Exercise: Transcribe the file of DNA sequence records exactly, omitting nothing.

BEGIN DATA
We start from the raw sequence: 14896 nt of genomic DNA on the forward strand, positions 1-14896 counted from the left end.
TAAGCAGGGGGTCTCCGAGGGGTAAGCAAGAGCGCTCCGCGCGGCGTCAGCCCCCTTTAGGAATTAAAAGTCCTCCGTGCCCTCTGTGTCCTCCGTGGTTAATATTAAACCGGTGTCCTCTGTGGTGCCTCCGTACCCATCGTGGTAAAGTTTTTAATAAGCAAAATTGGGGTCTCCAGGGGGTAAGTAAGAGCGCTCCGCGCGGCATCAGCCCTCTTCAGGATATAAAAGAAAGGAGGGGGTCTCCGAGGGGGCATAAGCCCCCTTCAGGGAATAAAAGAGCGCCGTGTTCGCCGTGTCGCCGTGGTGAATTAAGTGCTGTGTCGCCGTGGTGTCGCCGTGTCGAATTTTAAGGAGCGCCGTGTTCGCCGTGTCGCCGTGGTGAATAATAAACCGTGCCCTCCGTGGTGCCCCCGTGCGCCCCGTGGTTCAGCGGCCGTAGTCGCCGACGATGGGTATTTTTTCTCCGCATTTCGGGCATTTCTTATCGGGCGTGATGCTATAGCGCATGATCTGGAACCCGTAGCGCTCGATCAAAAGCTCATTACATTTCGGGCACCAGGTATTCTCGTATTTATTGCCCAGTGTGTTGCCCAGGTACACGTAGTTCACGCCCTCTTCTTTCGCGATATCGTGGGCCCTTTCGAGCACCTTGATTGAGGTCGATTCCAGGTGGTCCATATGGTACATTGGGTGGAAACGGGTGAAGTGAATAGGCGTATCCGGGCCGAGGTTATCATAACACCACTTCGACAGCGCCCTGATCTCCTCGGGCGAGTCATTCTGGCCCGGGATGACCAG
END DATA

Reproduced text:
We start from the raw sequence: 14896 nt of genomic DNA on the forward strand, positions 1-14896 counted from the left end.
TAAGCAGGGGGTCTCCGAGGGGTAAGCAAGAGCGCTCCGCGCGGCGTCAGCCCCCTTTAGGAATTAAAAGTCCTCCGTGCCCTCTGTGTCCTCCGTGGTTAATATTAAACCGGTGTCCTCTGTGGTGCCTCCGTACCCATCGTGGTAAAGTTTTTAATAAGCAAAATTGGGGTCTCCAGGGGGTAAGTAAGAGCGCTCCGCGCGGCATCAGCCCTCTTCAGGATATAAAAGAAAGGAGGGGGTCTCCGAGGGGGCATAAGCCCCCTTCAGGGAATAAAAGAGCGCCGTGTTCGCCGTGTCGCCGTGGTGAATTAAGTGCTGTGTCGCCGTGGTGTCGCCGTGTCGAATTTTAAGGAGCGCCGTGTTCGCCGTGTCGCCGTGGTGAATAATAAACCGTGCCCTCCGTGGTGCCCCCGTGCGCCCCGTGGTTCAGCGGCCGTAGTCGCCGACGATGGGTATTTTTTCTCCGCATTTCGGGCATTTCTTATCGGGCGTGATGCTATAGCGCATGATCTGGAACCCGTAGCGCTCGATCAAAAGCTCATTACATTTCGGGCACCAGGTATTCTCGTATTTATTGCCCAGTGTGTTGCCCAGGTACACGTAGTTCACGCCCTCTTCTTTCGCGATATCGTGGGCCCTTTCGAGCACCTTGATTGAGGTCGATTCCAGGTGGTCCATATGGTACATTGGGTGGAAACGGGTGAAGTGAATAGGCGTATCCGGGCCGAGGTTATCATAACACCACTTCGACAGCGCCCTGATCTCCTCGGGCGAGTCATTCTGGCCCGGGATGACCAG